K Jhajj, S Nibhoria, S Sandhu
K Jhajj, S Nibhoria, S Sandhu. Giant Cell Myocarditis: A Rare Diagnosis Made On Autopsy. The Internet Journal of Pathology. 2010 Volume 13 Number 1.
An autopsy case report of 60 year old female patient who died suddenly after getting in minor altercation with neighbors. An autopsy was conducted and the heart was sent for histopathological examination. Histopathological examination revealed presence of multinucleated giant cells, lymphocytes, neutrophils, plasma cells and macrophages around areas of necrotic zone with absence of granulomas. No previous history of tuberculosis was known. The present case highlights the giant cell myocarditis as a rare fatal diagnosis made on autopsy.
Giant cell myocarditis is rare morphologically distinct form of myocarditis with a very fulminant and fatal course. [1,2]This disease lacks granuloma formation and is now considered to be a separate entity from granulomatous myocarditis. Etiology of giant cell Myocarditis is unknown till date however in some patients there is an association with autoimmune diseases like rheumatic disease, myasthenia gravis, thymoma, systemic lupus erythematous, thyroiditis, dermatomyositis, pernicious anemia and ulcerative colitis. The purpose of this case report is to highlight a very rare diagnosis which has fatal outcome and is diagnosed incidentally on autopsy..
A 60 year old female patient collapsed suddenly after getting in a minor altercation with neighbors. A medico legal autopsy was conducted and the heart was sent for histopathological examination. There was no external injury and patient was moderately built and nourished with no previous history of any kind of major ailment. The cause of death was ascertained only on autopsy and histopathological examination of heart. On gross examination of the heart it weighed 420 gms. Both ventricles were normal and the left ventricular wall thickness was 1.6 cms and right ventricular wall thickness is 0.8 cms . multiple irregular grayish white areas were noted on both ventricular walls . Papillary muscles , chordae tendinae, atria, orifices, ostia and valves were normal. Coronaries were patent [Figure 1].
Microscopic examination of several sections taken from ventricular wall showed necrosis. Diffuse inflammatory infiltrate comprising of lymphocytes, neutrophils, plasma cells, histiocytes and multinucleated giant cells alongwith degenerated myocytes and some showing reactive changes [Figure 2, 3] .No epithelioid cell granulomas or caseous necrosis noted. Acid fast bacilli were not seen. Sections from atria, valves and coronaries were unremarkable.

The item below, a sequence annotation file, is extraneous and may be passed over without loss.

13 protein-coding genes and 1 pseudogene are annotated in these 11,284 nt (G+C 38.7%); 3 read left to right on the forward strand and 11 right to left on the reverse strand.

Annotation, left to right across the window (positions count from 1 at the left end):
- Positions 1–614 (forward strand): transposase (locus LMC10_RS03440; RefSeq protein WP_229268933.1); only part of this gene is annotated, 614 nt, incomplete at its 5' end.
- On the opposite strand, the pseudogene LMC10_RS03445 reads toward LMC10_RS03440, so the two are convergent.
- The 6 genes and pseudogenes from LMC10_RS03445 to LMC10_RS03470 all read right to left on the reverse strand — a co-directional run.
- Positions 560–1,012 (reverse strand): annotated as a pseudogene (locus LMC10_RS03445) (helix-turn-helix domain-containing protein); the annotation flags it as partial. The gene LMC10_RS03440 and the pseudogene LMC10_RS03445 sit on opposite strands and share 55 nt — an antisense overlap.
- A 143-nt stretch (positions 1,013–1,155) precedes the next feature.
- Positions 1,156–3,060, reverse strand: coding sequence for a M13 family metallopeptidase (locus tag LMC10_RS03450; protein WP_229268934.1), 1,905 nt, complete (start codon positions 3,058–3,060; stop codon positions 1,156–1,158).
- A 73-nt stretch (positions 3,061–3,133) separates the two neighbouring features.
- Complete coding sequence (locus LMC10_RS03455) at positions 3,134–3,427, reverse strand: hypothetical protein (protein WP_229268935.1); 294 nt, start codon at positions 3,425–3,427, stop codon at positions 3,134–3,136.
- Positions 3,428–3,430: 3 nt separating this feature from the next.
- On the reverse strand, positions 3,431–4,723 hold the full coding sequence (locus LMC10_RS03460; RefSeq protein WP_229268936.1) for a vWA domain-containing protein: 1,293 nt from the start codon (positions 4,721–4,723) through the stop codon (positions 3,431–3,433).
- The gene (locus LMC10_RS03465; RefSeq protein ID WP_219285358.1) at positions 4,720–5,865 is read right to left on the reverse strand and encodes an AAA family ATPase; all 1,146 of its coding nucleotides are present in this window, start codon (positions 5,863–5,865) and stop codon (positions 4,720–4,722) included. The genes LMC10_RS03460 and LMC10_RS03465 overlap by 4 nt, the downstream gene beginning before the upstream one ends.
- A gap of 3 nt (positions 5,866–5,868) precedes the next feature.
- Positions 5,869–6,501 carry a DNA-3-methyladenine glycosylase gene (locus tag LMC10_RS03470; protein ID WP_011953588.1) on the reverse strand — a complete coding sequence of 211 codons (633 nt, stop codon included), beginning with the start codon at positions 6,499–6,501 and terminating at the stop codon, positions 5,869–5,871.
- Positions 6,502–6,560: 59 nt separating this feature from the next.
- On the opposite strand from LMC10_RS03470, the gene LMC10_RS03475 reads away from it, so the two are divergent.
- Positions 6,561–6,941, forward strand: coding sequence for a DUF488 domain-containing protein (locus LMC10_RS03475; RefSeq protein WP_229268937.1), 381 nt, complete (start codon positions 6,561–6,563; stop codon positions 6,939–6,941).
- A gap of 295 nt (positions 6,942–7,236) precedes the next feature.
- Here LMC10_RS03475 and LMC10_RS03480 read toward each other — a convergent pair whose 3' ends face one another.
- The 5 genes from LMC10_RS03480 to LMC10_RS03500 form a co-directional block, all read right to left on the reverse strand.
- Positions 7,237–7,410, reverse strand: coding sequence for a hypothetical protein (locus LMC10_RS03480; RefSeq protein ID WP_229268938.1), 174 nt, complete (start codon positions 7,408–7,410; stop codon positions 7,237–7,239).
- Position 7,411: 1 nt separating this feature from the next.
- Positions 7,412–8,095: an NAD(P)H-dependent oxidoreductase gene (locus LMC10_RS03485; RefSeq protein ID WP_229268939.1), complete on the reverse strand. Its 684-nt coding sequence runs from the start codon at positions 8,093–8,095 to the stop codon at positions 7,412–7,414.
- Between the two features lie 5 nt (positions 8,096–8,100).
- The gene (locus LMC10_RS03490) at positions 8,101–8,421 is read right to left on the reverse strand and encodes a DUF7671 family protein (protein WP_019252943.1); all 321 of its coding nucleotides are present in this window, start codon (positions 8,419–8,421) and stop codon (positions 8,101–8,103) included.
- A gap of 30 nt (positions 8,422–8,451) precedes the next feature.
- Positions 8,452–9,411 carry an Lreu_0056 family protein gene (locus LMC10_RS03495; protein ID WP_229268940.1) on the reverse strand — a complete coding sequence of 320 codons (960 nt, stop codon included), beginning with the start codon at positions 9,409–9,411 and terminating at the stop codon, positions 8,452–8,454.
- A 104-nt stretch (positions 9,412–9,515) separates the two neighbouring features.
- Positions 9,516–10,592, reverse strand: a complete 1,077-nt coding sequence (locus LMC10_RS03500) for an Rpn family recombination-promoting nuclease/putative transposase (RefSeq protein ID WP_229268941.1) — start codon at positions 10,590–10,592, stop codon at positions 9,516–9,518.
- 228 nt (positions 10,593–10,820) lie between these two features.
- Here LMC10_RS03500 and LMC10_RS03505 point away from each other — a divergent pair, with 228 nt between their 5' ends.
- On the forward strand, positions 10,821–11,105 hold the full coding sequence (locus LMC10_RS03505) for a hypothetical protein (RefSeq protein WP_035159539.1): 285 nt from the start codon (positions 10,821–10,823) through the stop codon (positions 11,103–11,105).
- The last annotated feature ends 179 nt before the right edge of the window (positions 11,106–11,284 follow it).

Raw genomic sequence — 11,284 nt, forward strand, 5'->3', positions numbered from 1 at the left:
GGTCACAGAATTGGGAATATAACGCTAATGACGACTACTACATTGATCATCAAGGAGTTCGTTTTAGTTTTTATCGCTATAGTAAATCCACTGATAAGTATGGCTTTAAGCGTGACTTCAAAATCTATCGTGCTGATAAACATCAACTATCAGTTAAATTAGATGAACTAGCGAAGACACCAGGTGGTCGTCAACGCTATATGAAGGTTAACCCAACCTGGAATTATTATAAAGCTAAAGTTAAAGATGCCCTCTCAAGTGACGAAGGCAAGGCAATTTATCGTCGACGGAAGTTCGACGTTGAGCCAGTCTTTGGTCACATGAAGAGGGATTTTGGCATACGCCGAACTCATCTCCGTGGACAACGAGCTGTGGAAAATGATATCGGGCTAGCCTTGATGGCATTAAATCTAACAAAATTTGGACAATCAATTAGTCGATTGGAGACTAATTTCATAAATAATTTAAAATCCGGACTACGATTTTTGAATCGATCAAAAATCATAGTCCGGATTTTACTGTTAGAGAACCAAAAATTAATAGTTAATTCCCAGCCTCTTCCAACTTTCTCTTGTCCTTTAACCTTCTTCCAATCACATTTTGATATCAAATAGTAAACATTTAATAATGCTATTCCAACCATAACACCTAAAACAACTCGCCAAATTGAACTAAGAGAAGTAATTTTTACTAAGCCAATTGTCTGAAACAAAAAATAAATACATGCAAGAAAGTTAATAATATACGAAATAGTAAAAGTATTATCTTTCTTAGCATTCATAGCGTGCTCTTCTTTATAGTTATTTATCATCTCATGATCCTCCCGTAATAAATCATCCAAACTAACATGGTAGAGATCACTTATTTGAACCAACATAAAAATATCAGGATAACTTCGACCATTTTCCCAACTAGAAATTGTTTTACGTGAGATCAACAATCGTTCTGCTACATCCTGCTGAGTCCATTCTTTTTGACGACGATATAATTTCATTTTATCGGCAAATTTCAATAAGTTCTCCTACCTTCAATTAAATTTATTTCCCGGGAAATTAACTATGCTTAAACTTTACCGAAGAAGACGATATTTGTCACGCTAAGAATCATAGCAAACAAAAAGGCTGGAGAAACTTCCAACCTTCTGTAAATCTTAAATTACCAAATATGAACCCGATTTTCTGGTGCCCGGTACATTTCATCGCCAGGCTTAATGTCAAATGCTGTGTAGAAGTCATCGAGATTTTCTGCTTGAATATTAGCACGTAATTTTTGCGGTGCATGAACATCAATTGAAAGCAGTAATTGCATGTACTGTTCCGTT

Giant cell Myocarditis is rare, morphologically distinct form of Myocarditis with a Fulminant and fatal course. [1,2]It was first described by Saltykow in 1905 in a 37 year old man who died suddenly after surgical drainage of an abscess. In early part of the twentieth century the term giant cell Myocarditis was used to describe both granulomatous and diffuse inflammatory myocardial infiltrates that contained multinucleated giant cells.[6,7] Teslak first distinguished the term and called it giant cell Myocarditis. It is a pathological diagnosis . A diffuse or multifocal inflammatory infiltrate consists of lymphocytes, histiocytes, plasma cells, eosinophils and numerous multinucleated giant cells and absence of true granulomas.
It is a rare condition and the incidence is very low. In a Japanese autopsy registry the incidence was 0.007% (25 of 377841 cases from 1958 to 1977). The incidence of giant cell Myocarditis was similarly low 3 of 12815 necropsies from 1950 to 1963 at Oxford Infirmary. Cooper et al reported the largest series consists of 63 cases from multiple centers world wide. The median age of presentation was 42 years (range 15 to 69 years) but patients younger than 15 years and older than 70 years have been reported. [10, 11, 12,13]Equal incidences have been reported in males and females.
It is a fatal disorder with short course generally less than 3 months and diagnosis is made incidentally on autopsy. All most all cases are reported on autopsy which highlights the importance of autopsy in this rare myocardial disorder.